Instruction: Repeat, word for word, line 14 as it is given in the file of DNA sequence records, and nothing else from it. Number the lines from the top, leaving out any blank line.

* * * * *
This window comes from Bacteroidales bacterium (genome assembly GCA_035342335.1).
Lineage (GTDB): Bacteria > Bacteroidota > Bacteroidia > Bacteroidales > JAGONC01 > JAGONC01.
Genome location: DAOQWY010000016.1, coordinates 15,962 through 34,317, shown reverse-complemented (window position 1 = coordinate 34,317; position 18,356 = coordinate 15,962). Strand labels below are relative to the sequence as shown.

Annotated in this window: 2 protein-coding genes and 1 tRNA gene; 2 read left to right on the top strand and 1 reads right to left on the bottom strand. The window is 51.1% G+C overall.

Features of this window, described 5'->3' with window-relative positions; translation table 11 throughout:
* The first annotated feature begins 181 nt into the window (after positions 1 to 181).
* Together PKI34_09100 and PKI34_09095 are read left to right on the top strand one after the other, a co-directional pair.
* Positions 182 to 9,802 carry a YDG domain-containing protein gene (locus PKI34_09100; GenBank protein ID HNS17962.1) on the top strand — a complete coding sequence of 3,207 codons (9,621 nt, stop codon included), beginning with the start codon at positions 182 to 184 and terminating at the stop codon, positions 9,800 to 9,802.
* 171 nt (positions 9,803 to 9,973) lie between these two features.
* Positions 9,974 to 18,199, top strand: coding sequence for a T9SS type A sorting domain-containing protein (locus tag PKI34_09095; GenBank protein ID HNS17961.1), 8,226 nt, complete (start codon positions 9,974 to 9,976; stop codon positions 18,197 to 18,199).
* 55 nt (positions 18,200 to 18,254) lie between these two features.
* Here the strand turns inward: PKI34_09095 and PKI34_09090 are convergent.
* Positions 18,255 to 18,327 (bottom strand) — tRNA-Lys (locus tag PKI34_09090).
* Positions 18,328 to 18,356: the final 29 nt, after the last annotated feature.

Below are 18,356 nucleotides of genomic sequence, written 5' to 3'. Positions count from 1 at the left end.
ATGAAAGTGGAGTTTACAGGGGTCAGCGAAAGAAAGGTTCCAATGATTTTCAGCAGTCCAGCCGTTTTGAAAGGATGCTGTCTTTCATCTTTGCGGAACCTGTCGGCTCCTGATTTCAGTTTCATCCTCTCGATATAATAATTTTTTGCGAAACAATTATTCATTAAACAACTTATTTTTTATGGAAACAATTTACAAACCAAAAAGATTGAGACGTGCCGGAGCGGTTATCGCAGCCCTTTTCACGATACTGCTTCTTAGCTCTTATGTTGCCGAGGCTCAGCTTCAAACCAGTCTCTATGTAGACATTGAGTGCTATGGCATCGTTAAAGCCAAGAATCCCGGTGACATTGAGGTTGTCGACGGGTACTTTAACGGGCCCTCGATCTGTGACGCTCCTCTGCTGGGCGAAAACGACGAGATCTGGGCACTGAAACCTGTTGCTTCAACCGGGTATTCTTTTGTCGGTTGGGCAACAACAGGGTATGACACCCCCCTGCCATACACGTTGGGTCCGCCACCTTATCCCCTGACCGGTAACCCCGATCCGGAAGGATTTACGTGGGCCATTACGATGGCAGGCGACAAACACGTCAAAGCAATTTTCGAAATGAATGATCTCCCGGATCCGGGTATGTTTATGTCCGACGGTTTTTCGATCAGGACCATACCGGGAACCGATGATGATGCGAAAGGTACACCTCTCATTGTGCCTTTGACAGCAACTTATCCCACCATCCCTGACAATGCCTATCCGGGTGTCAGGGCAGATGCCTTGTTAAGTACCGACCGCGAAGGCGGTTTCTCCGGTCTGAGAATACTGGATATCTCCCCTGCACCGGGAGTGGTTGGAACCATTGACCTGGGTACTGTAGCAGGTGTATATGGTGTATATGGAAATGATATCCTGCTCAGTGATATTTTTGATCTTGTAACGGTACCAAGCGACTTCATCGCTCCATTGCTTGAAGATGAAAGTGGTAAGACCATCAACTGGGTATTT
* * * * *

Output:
* Positions 18,328 to 18,356: the final 29 nt, after the last annotated feature.